Do you think stricter penalties or more education would deter unlicensed hunting? How can we strike a balance between conservation and individual rights?

Looking forward to your perspectives!
Any parcel of land along with its natural flora can only sustain a certain number of game animals. Some land has no feed, and some has an abundance of feed. The animals are going to seek their own place and no amount of government interference is ever going to change that unless 18 foot high fences were erected and 100% sealed off an area.

In areas (states) where the majority of land is under private ownership, those landowners along with the natural food chain, do a very good job of managing and balancing the resident wildlife.

Here in Kentucky, as a landowner, I don't have to buy a hunting license to hunt my own property, nor would any family member who actually resided on my property.
Anyone else who hunted here would have to buy a hunting license.

I (and many others) have far exceeded my "conservation burden" in providing excellent habitat and food for the wildlife that resides here......like $15 dollars......X100 annually. I have a deer herd numbering a consistent 16 to 20 that hangs around here. Plenty of food, flowing water and cover. No fences, natural predation by coyotes, but they manage and thrive. I boost their chances with year 'round managed feeding.

Subsistence hunting is pretty much gone by the wayside, even in the poorest places. Sure, people will supplement their food supply but those who are fully dependent on the land are very few and far between.

The biggest intrusion on wildlife are those who buy several acres, clear cut it and then build a McMansion, thereby driving off the former resident wildlife.

Hunting licenses are just a money/tax scheme. In most instances, whenever government gets involved in the issue, they ruin it for everyone.
 
Someone can correct me if I'm wrong on this.
In New Hampshire you can kill an animal that is threatening your crops if the land is zoned agricultural.
Your land your crops or domestic animals.
So deer, rabbits, squirrels, fox, weasels, rats, coyotes, etc.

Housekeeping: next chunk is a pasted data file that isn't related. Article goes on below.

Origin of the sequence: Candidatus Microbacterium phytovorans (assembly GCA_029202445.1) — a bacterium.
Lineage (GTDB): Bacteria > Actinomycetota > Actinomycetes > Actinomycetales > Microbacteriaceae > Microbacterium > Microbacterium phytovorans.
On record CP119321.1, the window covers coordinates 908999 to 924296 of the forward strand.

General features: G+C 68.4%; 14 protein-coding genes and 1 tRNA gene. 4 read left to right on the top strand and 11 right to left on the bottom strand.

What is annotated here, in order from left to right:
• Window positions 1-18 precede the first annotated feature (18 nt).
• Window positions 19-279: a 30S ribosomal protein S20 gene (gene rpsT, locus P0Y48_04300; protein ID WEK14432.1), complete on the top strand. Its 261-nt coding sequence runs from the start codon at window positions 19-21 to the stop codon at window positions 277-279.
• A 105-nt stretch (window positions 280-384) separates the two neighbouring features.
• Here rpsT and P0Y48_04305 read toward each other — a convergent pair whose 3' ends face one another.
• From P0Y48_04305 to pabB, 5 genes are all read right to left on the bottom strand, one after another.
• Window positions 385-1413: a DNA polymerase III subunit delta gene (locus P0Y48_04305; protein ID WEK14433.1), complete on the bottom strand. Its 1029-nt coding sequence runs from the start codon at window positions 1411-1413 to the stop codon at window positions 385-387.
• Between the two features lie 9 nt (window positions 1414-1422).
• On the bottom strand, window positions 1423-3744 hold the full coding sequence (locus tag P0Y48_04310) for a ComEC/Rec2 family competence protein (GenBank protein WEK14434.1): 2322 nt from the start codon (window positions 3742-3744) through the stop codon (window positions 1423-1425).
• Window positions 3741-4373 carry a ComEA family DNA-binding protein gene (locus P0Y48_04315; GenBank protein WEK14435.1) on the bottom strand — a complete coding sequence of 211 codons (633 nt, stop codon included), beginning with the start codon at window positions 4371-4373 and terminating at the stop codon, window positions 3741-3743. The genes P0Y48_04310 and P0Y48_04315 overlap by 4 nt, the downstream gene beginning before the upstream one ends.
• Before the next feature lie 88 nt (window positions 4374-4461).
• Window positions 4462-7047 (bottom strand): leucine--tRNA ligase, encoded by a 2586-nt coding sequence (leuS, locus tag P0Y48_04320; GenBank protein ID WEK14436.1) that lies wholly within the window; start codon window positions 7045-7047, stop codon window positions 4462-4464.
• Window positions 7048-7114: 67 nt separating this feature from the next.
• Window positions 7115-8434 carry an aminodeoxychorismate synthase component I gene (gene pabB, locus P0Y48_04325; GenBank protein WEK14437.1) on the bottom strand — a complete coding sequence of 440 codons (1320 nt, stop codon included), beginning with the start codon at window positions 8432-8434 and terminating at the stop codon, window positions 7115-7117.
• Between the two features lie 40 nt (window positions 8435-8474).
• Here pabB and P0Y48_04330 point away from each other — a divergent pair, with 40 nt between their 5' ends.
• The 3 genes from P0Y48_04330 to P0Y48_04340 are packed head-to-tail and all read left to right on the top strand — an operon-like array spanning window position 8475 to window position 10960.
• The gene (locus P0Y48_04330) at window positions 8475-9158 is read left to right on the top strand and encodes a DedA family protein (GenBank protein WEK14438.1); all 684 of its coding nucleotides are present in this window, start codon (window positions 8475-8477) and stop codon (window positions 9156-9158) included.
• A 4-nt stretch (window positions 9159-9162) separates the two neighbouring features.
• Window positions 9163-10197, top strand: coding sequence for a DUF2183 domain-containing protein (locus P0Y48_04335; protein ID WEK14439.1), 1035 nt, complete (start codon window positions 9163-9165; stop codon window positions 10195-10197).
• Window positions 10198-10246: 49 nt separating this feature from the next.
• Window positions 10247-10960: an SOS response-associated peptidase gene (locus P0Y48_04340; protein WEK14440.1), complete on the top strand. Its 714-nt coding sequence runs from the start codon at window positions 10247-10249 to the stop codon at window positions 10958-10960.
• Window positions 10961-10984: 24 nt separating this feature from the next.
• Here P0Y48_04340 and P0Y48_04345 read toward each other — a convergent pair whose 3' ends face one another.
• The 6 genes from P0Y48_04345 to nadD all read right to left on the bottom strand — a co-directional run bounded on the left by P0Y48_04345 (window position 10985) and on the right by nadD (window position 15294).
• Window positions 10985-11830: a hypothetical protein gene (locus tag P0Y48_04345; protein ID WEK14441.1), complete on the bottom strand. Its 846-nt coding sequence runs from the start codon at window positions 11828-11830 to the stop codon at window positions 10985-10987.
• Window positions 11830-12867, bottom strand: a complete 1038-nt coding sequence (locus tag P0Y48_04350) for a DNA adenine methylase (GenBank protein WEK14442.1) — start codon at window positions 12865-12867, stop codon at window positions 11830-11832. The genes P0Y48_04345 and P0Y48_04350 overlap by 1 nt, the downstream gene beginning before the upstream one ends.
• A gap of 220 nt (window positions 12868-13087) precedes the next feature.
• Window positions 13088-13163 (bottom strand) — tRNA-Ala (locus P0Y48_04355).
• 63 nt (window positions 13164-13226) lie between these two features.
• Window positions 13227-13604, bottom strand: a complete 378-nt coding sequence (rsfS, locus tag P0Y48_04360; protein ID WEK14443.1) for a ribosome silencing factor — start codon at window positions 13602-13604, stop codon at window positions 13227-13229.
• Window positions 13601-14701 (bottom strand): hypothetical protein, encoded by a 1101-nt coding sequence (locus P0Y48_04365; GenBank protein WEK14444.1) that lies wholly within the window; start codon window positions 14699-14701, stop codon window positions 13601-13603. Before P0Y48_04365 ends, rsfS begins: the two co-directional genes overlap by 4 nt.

I don't think that means you can bait the lot to draw them in and then "hunt" them without a permit.
 
hunters safety is already free,
the only reason not to get a license in your home state is if you can't afford it.
but seriuosly, if you are too broke to pay for the license you likely can't buy the gun, bow, bullets, or arrows to then hunt. or the tools to properly prepare and eat your kill.

heroin and a cheeseburger is like 5 bucks. why hunt?

and who are you gonna hunt with? a bunch of other knuckleheads who don't have licenses? You really think a licensed guy is going to go on a hunt with a guy illegaly? why would they do that?

just like you can hop in a car and drive without a license, yes you can get a weapon and go try to harvest a kill. Doesn't mean you should. and they effort/cost to do it legally is minimal.
Not to mention, who’s going to process the animal?
No butcher will touch it without a tag, and not everyone knows how to skin & cut. I’m referring to deer, birds are obviously a different story.
 
Not to mention, who’s going to process the animal?
No butcher will touch it without a tag, and not everyone knows how to skin & cut. I’m referring to deer, birds are obviously a different story.
Most any poacher already knows how to process a deer. Lots of them will cut the prime cuts out in the field and leave the rest on the ground.
That draws in coyotes and in the spring/summer when the new fawns are being born, that is not a good situation.
 
Specifically, I'm curious about the ethical and legal ramifications.
Do you think a license makes one ethical? Read, hang out at clubs, forums, or check in stations and listen to the stories of "hunters" shooting before/after legal light then smugly dragging the carcass out of the woods. Lots of other stories like this. They think the license will provide cover for them skirting the laws that the other 98% are following. The proverbially "ill-gotten gains".
 
Hey everyone,

I've been pondering over a rather thorny issue lately and I'd love to get some insights. What are your thoughts on unlicensed hunting?
What is the specific question you are trying to answer and the use of the information supplied?
Is this for personal knowledge, a class assignment or an article?
If for an article, who is the publisher?
Specifically, I'm curious about the ethical and legal ramifications.
Legal ramifications for hunting without the proper hunting license (poaching) are outlined in Mass Statutes.
Ethical questions are quite open to discussion since the answer depends on the ethical question
Are you asking if the unlicensed taking of game is ethical if the game was injured or diseased? If so, that's an entirely different ethical question than taking a deer out of season with a rim fire rifle.
On the one hand, hunting can be essential for wildlife management, but without proper regulation,